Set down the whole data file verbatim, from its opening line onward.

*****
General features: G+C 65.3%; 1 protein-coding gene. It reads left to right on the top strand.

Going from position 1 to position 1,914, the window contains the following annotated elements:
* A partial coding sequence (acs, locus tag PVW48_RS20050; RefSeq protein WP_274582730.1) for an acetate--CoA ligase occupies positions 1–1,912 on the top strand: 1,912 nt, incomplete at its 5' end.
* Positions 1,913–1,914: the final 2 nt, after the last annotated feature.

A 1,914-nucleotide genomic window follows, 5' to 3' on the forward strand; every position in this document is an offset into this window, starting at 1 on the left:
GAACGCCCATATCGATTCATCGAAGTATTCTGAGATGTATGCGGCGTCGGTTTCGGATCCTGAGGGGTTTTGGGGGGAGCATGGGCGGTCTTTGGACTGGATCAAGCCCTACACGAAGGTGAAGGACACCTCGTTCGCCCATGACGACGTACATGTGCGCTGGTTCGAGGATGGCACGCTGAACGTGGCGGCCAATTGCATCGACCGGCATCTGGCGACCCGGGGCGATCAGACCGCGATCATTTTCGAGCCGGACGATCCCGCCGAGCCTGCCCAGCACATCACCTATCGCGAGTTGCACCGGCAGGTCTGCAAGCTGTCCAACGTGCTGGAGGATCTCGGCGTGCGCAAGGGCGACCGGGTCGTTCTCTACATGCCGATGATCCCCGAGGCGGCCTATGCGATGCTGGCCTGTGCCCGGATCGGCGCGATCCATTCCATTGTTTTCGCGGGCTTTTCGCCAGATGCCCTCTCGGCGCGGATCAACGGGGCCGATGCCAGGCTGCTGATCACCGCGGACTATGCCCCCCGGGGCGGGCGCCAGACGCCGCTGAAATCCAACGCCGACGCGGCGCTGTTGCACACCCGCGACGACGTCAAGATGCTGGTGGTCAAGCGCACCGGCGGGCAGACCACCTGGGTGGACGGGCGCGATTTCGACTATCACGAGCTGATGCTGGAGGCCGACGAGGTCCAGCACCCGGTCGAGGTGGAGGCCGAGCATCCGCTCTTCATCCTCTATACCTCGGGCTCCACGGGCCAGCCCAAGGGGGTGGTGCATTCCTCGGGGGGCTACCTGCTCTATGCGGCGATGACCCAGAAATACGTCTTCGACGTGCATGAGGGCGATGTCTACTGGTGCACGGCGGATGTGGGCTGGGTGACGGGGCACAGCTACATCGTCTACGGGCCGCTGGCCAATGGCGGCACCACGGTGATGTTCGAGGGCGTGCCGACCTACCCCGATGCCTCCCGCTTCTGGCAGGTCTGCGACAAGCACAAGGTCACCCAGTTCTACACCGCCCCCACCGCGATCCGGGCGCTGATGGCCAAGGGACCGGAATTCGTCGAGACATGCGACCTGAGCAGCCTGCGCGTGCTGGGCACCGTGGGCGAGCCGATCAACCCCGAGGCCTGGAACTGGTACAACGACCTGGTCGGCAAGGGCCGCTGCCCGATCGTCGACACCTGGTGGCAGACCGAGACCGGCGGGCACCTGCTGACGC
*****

General features: G+C 65.3%; 1 protein-coding gene. It reads left to right on the top strand.

Going from position 1 to position 1,914, the window contains the following annotated elements:
* A partial coding sequence (acs, locus tag PVW48_RS20050; RefSeq protein WP_274582730.1) for an acetate--CoA ligase occupies positions 1–1,912 on the top strand: 1,912 nt, incomplete at its 5' end.
* Positions 1,913–1,914: the final 2 nt, after the last annotated feature.

A 1,914-nucleotide genomic window follows, 5' to 3' on the forward strand; every position in this document is an offset into this window, starting at 1 on the left:
GAACGCCCATATCGATTCATCGAAGTATTCTGAGATGTATGCGGCGTCGGTTTCGGATCCTGAGGGGTTTTGGGGGGAGCATGGGCGGTCTTTGGACTGGATCAAGCCCTACACGAAGGTGAAGGACACCTCGTTCGCCCATGACGACGTACATGTGCGCTGGTTCGAGGATGGCACGCTGAACGTGGCGGCCAATTGCATCGACCGGCATCTGGCGACCCGGGGCGATCAGACCGCGATCATTTTCGAGCCGGACGATCCCGCCGAGCCTGCCCAGCACATCACCTATCGCGAGTTGCACCGGCAGGTCTGCAAGCTGTCCAACGTGCTGGAGGATCTCGGCGTGCGCAAGGGCGACCGGGTCGTTCTCTACATGCCGATGATCCCCGAGGCGGCCTATGCGATGCTGGCCTGTGCCCGGATCGGCGCGATCCATTCCATTGTTTTCGCGGGCTTTTCGCCAGATGCCCTCTCGGCGCGGATCAACGGGGCCGATGCCAGGCTGCTGATCACCGCGGACTATGCCCCCCGGGGCGGGCGCCAGACGCCGCTGAAATCCAACGCCGACGCGGCGCTGTTGCACACCCGCGACGACGTCAAGATGCTGGTGGTCAAGCGCACCGGCGGGCAGACCACCTGGGTGGACGGGCGCGATTTCGACTATCACGAGCTGATGCTGGAGGCCGACGAGGTCCAGCACCCGGTCGAGGTGGAGGCCGAGCATCCGCTCTTCATCCTCTATACCTCGGGCTCCACGGGCCAGCCCAAGGGGGTGGTGCATTCCTCGGGGGGCTACCTGCTCTATGCGGCGATGACCCAGAAATACGTCTTCGACGTGCATGAGGGCGATGTCTACTGGTGCACGGCGGATGTGGGCTGGGTGACGGGGCACAGCTACATCGTCTACGGGCCGCTGGCCAATGGCGGCACCACGGTGATGTTCGAGGGCGTGCCGACCTACCCCGATGCCTCCCGCTTCTGGCAGGTCTGCGACAAGCACAAGGTCACCCAGTTCTACACCGCCCCCACCGCGATCCGGGCGCTGATGGCCAAGGGACCGGAATTCGTCGAGACATGCGACCTGAGCAGCCTGCGCGTGCTGGGCACCGTGGGCGAGCCGATCAACCCCGAGGCCTGGAACTGGTACAACGACCTGGTCGGCAAGGGCCGCTGCCCGATCGTCGACACCTGGTGGCAGACCGAGACCGGCGGGCACCTGCTGACGC